Alameda expands its license plate monitoring system

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ALAMEDA – Alameda plans to expand its automated license plate reader program to include all city entry and exit points.

By a 3-2 vote, City Council agreed to the increase on Tuesday, with Councilman John Knox White and Vice Mayor Malia Vella voting no. Vella said she was opposed to what she called “mass surveillance”, while Knox White noted the police chief had not argued the system would actually reduce crime.

Alameda currently has four mobile automatic license plate reader systems used in patrol vehicles. With the new fixed readers, the city will have 17 in total, at an estimated additional cost of $77,000 to $154,000 per year.

“Several police chiefs have now recommended this,” council member Trish Herrera Spencer said at the meeting. “The chef made it clear that this is one of his tools, he listed multiple ways he tries to help [the public].”

The city council approved the purchase of the mobile license plate readers in May 2014. Since then, the readers have been used to identify stolen vehicles, persons wanted for a crime and missing persons. However, according to Alameda Police Records Supervisor Rita Dharmani, the department has not tracked the effectiveness of the current vehicle license reader program.

According to data presented by Alameda Police Chief Nishant Joshi, some types of crime are up in the city, while others are down, compared to 2020. Auto thefts increased by 33 .6%, going from 470 to 628 cases, while robberies decreased by 25%. , from 112 to 84 cases. A 2017 report showed Alameda was in the midst of an overall 30-year decline in crime.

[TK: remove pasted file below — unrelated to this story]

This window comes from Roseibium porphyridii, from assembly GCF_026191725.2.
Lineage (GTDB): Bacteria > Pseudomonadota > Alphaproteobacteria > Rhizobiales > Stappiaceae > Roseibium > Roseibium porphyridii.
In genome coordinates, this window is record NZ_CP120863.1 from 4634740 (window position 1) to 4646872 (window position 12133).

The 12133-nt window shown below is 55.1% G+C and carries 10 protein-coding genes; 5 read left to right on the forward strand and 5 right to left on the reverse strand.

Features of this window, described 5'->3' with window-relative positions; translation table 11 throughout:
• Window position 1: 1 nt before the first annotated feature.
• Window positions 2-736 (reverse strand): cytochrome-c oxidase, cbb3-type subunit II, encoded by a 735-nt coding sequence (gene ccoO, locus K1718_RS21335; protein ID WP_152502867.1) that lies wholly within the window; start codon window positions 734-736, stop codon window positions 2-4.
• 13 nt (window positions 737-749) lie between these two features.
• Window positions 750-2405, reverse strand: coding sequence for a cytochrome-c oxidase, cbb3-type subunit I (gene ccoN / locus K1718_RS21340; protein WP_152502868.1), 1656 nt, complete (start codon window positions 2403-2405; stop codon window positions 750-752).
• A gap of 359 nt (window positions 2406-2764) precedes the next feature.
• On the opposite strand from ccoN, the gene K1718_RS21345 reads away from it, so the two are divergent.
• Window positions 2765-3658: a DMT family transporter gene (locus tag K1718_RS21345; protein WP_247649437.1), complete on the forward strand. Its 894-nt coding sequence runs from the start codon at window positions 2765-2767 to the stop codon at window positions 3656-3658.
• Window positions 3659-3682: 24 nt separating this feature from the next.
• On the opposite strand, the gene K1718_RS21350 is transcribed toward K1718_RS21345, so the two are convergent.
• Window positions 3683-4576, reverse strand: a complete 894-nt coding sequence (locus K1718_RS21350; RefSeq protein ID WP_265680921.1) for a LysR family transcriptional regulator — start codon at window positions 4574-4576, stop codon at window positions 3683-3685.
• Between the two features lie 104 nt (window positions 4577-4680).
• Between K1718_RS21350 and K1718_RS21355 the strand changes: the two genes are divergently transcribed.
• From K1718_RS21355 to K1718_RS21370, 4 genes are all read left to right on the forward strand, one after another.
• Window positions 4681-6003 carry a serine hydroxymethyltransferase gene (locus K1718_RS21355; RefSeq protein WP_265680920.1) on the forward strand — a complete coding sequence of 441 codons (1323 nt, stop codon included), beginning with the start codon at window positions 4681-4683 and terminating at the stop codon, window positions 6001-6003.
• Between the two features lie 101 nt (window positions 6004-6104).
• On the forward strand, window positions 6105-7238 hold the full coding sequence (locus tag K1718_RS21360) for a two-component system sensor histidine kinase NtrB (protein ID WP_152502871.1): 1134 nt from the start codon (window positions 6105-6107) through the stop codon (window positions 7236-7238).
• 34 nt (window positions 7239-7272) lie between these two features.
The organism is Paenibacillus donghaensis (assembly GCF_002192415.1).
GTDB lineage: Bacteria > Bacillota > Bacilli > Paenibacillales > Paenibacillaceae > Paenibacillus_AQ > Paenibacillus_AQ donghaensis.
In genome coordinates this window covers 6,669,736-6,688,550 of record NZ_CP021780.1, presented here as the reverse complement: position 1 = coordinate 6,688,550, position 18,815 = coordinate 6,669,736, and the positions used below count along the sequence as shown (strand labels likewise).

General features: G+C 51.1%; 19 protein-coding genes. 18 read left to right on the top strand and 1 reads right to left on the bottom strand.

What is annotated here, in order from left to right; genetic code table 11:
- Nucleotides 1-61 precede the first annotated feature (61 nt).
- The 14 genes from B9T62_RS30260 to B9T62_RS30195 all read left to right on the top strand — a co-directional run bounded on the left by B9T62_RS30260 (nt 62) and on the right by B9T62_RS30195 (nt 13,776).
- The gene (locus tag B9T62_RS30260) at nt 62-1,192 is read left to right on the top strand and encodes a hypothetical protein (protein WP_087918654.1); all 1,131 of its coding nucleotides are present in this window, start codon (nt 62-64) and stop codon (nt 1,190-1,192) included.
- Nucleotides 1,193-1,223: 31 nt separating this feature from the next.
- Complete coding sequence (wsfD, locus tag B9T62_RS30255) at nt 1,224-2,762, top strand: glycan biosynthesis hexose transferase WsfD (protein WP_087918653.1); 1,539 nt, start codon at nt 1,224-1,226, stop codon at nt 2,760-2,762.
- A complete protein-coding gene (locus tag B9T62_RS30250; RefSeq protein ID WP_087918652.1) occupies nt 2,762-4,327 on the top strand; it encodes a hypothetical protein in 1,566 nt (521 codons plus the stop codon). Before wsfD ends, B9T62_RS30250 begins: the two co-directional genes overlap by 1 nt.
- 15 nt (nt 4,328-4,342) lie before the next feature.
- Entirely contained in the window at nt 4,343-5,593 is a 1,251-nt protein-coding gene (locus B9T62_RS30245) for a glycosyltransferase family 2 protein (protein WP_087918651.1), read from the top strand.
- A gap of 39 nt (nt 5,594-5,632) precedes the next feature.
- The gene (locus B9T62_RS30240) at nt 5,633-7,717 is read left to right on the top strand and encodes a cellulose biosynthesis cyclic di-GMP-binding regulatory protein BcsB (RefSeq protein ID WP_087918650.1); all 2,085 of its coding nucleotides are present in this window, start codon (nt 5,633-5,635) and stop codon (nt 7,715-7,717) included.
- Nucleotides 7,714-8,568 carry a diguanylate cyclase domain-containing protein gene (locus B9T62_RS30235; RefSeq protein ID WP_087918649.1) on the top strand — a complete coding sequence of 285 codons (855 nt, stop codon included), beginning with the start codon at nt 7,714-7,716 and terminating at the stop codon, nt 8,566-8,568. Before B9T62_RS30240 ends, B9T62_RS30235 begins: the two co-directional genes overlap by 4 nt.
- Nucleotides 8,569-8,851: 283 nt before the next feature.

Joshi noted during his presentation that no technology exists that can promise crime reduction, but he said he believes the license plate reader is beneficial because it is one more tool than law enforcement can use to identify vehicles involved in criminal activity.

He also noted that the technology could lessen the consequences of over-surveillance, as officers wouldn’t spend their time investigating vehicles similar to the one they’re looking for. For example, rather than investigating every Silver Honda after one is stolen, they can wait for an exact match from the automated reading system.

Most residents who called the council meeting opposed the expansion of the license plate reader program. including Rebecca Jeschke.

“This is a massive collection of data on all of us, on all of our vehicles,” Jeschke said. “He gets all our information; it does not magically select criminals. This puts us all at risk because of the extraordinary harm that comes from collecting location data.

Jeschke is the chief executive of the nonprofit digital rights group Electronic Frontier Foundation, but said she was speaking as a resident of Alameda, not a representative of the organization.

To help protect privacy, only the police will be able to access data collected by readers, using a password-protected system, according to the city. Alameda Police will also verify the data annually to ensure it is being used legally.

The council approved Vella’s motion that any future program policies must be approved by the city council. One of these potential policies is how long the police department retains the video. Alameda police keep collected data for six months, but Joshi said he’s willing to reduce that to 90 days. Exceptions would be made in the case of active criminal investigations.

“I am personally opposed to mass surveillance, but if my colleagues go down this road, I would like to see this limitation in council policy,” Vella said.

A study was conducted in 2021 on the effectiveness of Piedmont’s license plate reader program, one of the first in the Bay Area, by Secure Justice, a nonprofit that campaigns against abuse. of state power.

The study found that most license plate findings did not lead to leads for criminal investigation.

“Piedmont data does not suggest that LPRs are an effective treatment to deter vehicle theft,” reads the Secure Justice report. “Despite the market value of the recovered vehicles exceeding the costs of the cameras, given the lack of evidence to support a close relationship between the cameras and the recovered vehicles, it cannot be determined that the costs of the cameras were recovered. .”

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